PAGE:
AUGUSTA — When Christie Davis’ 21-year marriage finally ended after years of domestic abuse, she was financially ruined largely because her ex-husband, she said, had taken control of all of her assets over the years, including refinancing the couple’s home into his name alone.

“He transferred balances, maxed my cards out and I didn’t tell him no, he would tell me it was the best thing financially and if I put up too much of a fight it would turn into a huge argument,” Davis said in an interview. Over time, she just avoided the subject of finances, even when she was bringing in more money than him, to avoid his rage, she said.

Davis said her husband violated protection from abuse orders after she left him. Not only did she live in constant fear, she said, but she also was haunted by a broken credit score and took low-profile, low-paying jobs outside her career field so her ex couldn’t find her.

Survivors of domestic violence in Maine are often subjected to economic abuse that leaves them struggling for decades to recover financially, their advocates say.

On Tuesday, Davis told her story to the Legislature’s Judiciary Committee during a hearing on a groundbreaking bill sponsored by Rep. Jessica Fay, D-Raymond, that is aimed at freeing survivors from bad debts racked up by their abusers. Fay says her bill prohibits credit rating agencies from counting that debt against them. The legislation would allow a court, when issuing a protection from abuse order, to also issue an order for monetary relief, prohibiting debt collectors from calling or taking action, while also defining the term economic abuse in Maine law.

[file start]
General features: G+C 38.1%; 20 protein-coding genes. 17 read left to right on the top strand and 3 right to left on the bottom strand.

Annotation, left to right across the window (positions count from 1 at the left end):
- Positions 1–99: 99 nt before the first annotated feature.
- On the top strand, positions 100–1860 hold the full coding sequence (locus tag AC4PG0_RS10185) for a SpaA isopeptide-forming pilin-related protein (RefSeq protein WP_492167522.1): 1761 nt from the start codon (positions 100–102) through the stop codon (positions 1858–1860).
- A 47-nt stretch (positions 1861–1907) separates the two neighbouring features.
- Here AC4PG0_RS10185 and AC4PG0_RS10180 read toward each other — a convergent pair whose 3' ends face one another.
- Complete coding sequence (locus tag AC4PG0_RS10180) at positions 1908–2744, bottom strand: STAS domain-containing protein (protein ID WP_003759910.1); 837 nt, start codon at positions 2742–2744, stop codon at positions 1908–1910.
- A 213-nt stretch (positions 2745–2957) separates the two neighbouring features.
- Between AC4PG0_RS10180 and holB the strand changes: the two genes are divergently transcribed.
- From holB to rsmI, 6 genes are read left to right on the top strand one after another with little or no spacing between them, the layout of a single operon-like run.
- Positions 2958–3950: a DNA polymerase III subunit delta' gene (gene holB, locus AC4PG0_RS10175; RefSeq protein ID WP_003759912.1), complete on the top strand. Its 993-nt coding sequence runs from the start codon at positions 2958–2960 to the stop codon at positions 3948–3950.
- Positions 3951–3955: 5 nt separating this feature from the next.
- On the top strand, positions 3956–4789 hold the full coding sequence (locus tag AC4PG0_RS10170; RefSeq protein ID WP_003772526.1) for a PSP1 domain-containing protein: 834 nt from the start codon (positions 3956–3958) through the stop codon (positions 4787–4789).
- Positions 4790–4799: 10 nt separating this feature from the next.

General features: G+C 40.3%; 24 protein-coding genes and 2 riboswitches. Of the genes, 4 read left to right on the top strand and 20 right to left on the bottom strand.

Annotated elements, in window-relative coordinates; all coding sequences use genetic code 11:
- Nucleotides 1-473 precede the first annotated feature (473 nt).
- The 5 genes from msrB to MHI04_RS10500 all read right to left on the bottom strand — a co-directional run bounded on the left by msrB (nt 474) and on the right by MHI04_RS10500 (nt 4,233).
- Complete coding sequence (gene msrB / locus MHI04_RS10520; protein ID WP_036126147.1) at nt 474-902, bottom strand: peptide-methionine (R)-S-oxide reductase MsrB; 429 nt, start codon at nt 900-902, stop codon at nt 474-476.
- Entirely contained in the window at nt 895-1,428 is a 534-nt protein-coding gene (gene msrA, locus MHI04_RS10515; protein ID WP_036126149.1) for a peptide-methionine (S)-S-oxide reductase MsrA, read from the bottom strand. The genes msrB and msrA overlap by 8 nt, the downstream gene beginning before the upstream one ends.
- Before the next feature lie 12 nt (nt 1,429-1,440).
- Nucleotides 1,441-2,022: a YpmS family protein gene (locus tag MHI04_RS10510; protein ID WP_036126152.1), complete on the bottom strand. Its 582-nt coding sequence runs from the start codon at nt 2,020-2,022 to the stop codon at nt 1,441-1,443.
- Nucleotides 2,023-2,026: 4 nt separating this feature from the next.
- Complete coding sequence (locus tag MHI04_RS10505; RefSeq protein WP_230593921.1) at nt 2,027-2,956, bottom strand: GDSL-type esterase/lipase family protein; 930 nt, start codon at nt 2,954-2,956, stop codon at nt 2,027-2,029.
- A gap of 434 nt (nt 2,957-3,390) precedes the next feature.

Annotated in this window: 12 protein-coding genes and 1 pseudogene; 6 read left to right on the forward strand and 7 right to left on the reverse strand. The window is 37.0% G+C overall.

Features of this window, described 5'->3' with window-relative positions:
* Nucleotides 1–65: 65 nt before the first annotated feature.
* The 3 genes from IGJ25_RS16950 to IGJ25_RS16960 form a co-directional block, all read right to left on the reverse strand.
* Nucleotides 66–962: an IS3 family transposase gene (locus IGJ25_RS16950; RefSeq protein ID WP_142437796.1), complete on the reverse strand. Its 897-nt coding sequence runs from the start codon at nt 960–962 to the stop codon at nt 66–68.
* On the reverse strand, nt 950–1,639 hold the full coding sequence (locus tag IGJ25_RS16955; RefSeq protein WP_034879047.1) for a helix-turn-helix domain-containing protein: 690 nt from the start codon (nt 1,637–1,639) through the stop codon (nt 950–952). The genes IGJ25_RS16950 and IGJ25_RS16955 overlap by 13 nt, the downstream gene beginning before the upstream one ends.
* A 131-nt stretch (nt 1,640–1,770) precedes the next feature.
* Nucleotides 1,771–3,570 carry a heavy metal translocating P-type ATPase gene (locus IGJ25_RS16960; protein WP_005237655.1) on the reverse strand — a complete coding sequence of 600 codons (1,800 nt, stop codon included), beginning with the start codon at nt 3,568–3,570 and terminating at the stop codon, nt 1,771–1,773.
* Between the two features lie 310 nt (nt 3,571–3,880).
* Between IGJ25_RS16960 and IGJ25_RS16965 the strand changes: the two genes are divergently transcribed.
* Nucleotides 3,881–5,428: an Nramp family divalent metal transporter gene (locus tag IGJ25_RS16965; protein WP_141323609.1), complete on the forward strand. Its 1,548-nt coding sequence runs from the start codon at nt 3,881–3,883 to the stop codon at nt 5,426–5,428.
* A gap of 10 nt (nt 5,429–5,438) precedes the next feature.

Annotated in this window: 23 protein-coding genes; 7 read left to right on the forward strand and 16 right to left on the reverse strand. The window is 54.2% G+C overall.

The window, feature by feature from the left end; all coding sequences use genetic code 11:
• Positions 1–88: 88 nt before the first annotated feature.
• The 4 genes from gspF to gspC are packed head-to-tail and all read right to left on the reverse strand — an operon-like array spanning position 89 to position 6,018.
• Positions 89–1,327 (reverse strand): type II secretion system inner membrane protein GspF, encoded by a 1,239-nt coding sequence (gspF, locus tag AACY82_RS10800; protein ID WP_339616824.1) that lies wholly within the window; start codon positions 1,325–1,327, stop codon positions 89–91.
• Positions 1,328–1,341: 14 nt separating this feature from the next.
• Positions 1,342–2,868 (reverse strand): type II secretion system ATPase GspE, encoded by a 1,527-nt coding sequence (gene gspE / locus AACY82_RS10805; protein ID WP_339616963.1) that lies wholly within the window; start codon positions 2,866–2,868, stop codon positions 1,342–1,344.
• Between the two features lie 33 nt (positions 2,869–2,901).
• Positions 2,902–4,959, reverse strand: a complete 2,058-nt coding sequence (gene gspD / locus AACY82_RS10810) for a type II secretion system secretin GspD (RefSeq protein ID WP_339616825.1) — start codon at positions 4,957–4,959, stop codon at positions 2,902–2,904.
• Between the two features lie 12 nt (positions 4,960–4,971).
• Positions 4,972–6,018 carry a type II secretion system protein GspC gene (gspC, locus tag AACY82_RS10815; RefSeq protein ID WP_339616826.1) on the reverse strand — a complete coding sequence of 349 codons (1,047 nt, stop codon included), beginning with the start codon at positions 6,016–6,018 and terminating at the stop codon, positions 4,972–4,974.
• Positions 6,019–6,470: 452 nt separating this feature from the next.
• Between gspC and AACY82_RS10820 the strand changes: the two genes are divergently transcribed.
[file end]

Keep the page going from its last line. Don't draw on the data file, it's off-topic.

Christie Davis urged the Legislature’s Judiciary Committee to support a bill that would help protect survivors of domestic abuse from economic harm. Staff photo by Brianna Soukup

“Imagine if you get a paycheck direct-deposited into an account you don’t have access to,” Fay said in an interview. “Imagine that if you decided to leave but your credit has been ruined so you can’t get an apartment so you have no place to live. It’s another way to gain control over somebody. It really impacts your ability to be independent.”


Fay said she introduced the measure on behalf of constituents she met while campaigning more than three years ago. If passed, the bill could put Maine at the forefront on the issue of economic abuse. While several states have defined economic abuse as a component of domestic violence, none has yet passed a bill as comprehensive as her proposal.

“The debt that is incurred by somebody else in your name is not your debt,” Fay said. Under the bill, “if you got a protection from abuse order, that would be a clearer path, so you don’t have to go through a more rigorous and sometimes I would think a re-victimization of the process — it takes years to get your debt forgiven, in a lot of cases. This would make it easier to prove the debt wasn’t yours.”

Davis said that as an interior designer with her own business, she was at one point making $20 more an hour than her husband, but when she fled and went into hiding she was unable to return to that work. She told lawmakers Tuesday that it took her seven years after the split to work her way beyond the poverty line and to repair her credit.